Since no-one else seems to be doing it, I’ve been tinkering with the Coalition and ALP tax proposals, trying to look at how they’re distributed across the income spectrum. Here’s my best estimate as to their distribution across the 10 family income deciles.

Family income decileCoalition proposalALP proposal (excl education credit)ALP proposal (incl education credit)

I’ve also done the same analysis by percentile. I won’t bother to show all 100 groups, but here’s the richest 10 percent.

Family income percentileCoalition proposalALP proposal (excl education credit)ALP proposal (incl education credit)

Here are some things that I learned from this exercise:

  • The action is really at the top. The only difference between the Howard and Rudd tax cuts is that Rudd wouldn’t cut tax rates from 45% to 42% for those earning over $180,000. Assuming the same rate of wage growth that we’ve had over past years, only 1.4% of adults in 2010-11 will have an income in that range, while only 3% of families will have an income-earner in that range.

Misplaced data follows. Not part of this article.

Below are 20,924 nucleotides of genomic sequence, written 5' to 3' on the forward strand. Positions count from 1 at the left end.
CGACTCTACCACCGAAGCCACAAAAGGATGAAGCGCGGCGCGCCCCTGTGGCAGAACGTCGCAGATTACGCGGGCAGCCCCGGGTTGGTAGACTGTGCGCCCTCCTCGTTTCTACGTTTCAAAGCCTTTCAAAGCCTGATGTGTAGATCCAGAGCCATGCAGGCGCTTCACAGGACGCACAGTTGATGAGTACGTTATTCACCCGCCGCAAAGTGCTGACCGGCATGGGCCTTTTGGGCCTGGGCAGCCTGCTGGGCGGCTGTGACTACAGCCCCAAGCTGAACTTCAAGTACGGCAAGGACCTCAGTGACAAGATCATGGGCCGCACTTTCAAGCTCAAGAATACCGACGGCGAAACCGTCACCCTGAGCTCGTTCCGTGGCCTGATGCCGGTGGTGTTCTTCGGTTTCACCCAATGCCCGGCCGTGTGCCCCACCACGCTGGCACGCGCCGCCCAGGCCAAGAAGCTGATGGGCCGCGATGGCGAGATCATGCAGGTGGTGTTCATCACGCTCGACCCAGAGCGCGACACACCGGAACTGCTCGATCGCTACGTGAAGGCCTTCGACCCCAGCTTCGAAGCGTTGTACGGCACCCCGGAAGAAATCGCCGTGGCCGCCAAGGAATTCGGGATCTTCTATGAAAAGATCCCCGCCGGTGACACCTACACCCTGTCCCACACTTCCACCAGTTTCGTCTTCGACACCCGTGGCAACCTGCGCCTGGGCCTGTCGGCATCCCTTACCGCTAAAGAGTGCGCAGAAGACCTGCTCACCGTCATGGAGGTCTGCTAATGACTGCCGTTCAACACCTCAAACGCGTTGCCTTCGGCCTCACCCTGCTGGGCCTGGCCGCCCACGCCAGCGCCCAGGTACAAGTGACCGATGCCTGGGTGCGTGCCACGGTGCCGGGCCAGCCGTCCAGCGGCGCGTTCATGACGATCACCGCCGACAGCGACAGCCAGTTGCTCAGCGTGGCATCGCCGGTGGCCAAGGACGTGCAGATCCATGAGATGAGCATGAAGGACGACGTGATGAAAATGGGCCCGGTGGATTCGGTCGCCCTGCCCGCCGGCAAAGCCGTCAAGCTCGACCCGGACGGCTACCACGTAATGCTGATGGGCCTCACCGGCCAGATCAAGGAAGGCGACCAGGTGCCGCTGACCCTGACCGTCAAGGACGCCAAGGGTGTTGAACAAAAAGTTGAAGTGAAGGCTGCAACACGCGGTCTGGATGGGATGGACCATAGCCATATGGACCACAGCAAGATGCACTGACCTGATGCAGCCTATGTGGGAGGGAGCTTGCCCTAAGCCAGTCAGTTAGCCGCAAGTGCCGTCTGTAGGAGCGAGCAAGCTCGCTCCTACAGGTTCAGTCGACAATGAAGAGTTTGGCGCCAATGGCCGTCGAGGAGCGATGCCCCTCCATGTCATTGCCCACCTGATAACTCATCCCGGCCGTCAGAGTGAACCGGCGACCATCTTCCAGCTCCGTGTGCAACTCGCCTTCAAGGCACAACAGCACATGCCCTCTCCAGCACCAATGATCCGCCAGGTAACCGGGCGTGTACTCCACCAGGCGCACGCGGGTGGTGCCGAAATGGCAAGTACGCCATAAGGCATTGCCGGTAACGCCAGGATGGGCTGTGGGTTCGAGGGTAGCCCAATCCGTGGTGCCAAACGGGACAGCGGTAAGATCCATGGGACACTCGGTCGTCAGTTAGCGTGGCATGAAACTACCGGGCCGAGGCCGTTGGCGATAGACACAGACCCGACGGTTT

• This means that the richest 1% of families get 7% of the Howard tax cuts, but only 4% of the Rudd tax cuts. The richest 10% get 28% of the Howard tax cuts, but 25% of the Rudd tax cuts.
  • The education credit is fairly evenly distributed across the income spectrum (as Labor pointed out on Friday, 2/3rds of families with children are eligible for it). So the Rudd package looks more even – but only a little – if you take account of it.

Boring methodological details over the fold.

  • The ALP tax proposal is here. The Coalition tax proposal is here.
  • The analysis is for 2010-11. I use microdata from the 2005-06 wave of the HILDA survey, with incomes indexed by 4% per year (same rate as Treasury has been using for wage growth in recent budget papers).
  • The analysis compares current tax scales (those applying in 2007-08) with the tax scales that both parties propose for 2010-11.
  • It takes account of the low-income tax offset, but not the senior Australians tax offset.
  • It is based on family income. Things look more unequal if you only look at individuals.
  • Incomes are not adjusted to account for economies of scale in larger families.
  • The analysis does not take account of the possibility that incomes may respond to the tax changes. This would probably make the distribution look more unequal (though it would also have efficiency implications).
  • The analysis assumes that all families claim the full amount of the education tax credit, and takes account of the fact that the credit is refundable (ie. those who pay no tax get it as a transfer payment).

For the full post visit Andrew’s blog here.